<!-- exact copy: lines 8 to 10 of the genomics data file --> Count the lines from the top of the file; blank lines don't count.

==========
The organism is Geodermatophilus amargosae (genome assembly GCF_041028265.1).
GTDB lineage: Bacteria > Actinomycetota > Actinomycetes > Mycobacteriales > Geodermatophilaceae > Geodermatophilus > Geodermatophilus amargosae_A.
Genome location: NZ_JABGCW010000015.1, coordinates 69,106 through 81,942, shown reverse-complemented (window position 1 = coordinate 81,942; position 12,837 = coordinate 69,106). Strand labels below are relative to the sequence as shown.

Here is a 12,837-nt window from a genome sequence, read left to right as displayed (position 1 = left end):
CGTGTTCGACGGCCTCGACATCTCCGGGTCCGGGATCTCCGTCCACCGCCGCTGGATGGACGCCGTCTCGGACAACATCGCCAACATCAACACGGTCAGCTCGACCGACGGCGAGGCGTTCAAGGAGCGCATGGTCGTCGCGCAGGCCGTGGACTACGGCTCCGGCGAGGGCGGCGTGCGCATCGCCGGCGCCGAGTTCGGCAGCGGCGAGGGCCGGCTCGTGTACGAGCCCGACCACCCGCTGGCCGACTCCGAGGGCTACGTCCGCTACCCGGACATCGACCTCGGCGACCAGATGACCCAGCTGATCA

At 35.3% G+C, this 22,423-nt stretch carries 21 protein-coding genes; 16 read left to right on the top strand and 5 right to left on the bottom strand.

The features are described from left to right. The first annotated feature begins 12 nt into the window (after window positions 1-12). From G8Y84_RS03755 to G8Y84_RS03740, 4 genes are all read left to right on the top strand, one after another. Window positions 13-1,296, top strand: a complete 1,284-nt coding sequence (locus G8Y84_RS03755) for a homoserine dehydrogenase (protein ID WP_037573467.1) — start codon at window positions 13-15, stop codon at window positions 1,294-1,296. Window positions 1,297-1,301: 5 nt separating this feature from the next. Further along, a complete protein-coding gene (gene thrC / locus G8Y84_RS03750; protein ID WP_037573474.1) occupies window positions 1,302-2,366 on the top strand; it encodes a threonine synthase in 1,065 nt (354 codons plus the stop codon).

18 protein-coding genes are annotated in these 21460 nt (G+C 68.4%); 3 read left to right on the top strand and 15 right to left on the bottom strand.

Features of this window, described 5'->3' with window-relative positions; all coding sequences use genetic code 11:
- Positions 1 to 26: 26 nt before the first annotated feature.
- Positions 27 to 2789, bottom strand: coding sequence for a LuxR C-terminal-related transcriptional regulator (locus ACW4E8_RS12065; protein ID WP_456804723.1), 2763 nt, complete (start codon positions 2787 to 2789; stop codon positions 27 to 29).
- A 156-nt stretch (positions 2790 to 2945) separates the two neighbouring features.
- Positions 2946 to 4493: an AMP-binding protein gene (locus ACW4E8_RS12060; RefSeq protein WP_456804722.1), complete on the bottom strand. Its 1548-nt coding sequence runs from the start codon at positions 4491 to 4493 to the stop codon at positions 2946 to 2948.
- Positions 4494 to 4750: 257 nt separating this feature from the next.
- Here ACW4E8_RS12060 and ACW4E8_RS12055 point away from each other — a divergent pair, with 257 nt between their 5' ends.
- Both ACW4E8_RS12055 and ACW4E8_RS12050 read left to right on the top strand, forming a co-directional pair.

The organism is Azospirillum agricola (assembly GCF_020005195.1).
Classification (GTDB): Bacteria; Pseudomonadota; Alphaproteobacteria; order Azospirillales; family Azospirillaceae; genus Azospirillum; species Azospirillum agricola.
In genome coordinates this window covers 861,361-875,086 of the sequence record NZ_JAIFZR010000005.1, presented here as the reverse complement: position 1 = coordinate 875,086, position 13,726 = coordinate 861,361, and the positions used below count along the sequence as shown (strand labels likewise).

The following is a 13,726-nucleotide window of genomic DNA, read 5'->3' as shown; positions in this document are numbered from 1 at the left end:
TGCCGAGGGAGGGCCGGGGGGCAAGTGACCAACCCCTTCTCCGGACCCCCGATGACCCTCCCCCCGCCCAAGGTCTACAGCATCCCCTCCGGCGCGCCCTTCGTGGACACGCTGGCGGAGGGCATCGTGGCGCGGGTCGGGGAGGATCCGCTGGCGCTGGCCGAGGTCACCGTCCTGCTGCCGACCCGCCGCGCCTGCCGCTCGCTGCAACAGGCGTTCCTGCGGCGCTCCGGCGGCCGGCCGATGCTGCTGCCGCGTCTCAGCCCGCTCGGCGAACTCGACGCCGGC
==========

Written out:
18 protein-coding genes are annotated in these 21460 nt (G+C 68.4%); 3 read left to right on the top strand and 15 right to left on the bottom strand.

Features of this window, described 5'->3' with window-relative positions; all coding sequences use genetic code 11:
- Positions 1 to 26: 26 nt before the first annotated feature.